We saw that most of the benefits of cross-docking are lower inventory levels. But the lower inventory levels also form the main challenge of cross-docking. Due to the low inventory levels, a much tighter coupling arises between the logistics inside the distribution center and the inbound and outbound logistics networks. We also saw that both the academic research as well as practitioners' own strategies were geared mostly toward optimizing the operations that take place locally—in other words, how to improve cross-docking operations at the distribution center itself. But due to the tight coupling between the local cross-docking operations and the network logistics, there is only so much [benefit] you can [achieve] when you have this localized focus.
Our main message is that future efforts should be geared toward addressing cross-docking from a holistic perspective where we consider local and network considerations together. But first we wanted to empirically verify this claim. Then we also set out to provide a detailed example of what firms could actually do with this holistic approach, what it generally implies for managers, and how they can adopt it.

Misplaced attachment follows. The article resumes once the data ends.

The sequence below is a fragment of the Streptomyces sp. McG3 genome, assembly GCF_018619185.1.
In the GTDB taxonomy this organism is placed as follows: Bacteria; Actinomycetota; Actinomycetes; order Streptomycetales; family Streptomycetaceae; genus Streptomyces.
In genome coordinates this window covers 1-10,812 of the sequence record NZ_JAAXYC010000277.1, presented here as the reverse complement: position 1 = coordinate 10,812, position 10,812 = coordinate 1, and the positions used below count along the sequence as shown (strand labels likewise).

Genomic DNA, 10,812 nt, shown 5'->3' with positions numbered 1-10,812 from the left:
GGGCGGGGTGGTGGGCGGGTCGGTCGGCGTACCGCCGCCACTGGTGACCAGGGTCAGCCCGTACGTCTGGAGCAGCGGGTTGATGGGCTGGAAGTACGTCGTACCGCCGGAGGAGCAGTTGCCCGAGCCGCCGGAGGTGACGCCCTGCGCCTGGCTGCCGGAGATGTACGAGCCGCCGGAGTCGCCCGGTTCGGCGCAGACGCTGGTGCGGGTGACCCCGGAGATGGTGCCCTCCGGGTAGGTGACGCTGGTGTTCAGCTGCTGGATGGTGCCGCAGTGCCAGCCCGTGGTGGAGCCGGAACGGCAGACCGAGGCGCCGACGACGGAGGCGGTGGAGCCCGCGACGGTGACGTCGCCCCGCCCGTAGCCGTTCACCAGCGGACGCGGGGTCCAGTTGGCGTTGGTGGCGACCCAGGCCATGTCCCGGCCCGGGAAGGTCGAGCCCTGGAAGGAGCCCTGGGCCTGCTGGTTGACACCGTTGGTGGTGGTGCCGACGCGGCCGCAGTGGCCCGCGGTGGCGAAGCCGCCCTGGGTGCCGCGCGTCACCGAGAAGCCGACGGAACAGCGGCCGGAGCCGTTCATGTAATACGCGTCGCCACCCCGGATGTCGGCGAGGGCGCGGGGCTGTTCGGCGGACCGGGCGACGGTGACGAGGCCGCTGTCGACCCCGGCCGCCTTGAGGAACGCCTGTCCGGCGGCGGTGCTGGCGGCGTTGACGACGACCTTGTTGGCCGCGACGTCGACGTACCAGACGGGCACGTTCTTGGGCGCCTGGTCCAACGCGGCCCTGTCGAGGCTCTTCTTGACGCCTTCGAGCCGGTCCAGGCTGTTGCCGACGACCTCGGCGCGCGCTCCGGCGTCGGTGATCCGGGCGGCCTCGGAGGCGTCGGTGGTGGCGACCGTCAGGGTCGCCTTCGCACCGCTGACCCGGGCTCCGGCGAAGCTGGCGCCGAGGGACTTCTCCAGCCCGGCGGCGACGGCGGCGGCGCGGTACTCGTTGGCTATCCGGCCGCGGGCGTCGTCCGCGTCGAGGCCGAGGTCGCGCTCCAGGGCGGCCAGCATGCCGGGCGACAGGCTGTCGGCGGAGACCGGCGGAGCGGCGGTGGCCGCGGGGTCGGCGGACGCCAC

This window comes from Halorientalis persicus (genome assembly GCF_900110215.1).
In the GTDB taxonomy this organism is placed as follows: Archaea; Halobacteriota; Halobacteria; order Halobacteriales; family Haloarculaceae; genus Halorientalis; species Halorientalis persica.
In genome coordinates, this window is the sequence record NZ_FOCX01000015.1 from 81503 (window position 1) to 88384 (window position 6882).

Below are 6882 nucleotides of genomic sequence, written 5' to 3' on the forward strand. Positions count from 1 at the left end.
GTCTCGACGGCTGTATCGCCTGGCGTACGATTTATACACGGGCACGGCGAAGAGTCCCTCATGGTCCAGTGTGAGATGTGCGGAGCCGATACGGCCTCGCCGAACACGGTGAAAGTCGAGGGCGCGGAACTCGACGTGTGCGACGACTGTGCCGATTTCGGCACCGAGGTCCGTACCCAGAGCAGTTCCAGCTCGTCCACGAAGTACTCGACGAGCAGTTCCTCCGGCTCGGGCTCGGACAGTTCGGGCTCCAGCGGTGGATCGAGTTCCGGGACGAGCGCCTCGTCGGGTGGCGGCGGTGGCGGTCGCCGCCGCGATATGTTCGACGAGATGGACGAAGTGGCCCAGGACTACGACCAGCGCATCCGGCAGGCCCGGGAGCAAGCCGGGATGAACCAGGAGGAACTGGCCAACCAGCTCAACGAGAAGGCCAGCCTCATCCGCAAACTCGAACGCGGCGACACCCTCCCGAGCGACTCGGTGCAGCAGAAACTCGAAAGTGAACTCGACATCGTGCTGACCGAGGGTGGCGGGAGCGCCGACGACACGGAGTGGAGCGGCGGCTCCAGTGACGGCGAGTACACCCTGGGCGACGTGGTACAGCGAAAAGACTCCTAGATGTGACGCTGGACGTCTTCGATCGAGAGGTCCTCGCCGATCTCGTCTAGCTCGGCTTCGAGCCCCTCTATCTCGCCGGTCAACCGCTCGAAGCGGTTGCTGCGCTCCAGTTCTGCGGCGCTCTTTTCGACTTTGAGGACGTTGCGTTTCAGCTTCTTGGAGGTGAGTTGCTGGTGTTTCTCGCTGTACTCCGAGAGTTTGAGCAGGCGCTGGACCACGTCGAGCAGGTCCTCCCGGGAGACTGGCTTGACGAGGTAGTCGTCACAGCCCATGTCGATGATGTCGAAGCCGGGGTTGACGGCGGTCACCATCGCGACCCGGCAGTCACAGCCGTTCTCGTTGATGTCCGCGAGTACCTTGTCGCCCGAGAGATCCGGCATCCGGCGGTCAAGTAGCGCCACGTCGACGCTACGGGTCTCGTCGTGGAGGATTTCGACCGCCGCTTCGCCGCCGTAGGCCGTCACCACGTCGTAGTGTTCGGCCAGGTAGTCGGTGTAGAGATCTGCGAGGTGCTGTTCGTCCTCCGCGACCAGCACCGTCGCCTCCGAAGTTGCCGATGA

Your paper presents a case study of a large retailer in the Netherlands. Why did you choose to focus on this particular retailer?
First of all, this retailer is one of the largest international grocery retailers, and it's considered a leader in how it's organizing its distribution. Cross-docking forms a central part of the company's distribution strategy. And at the time we started this research, the retailer was planning a major change in its distribution network. Although that change did not actually relate to cross-docking, it offered a very good opportunity to propose and test some distribution network changes that we thought could improve cross-docking from a systemic or networkwide perspective.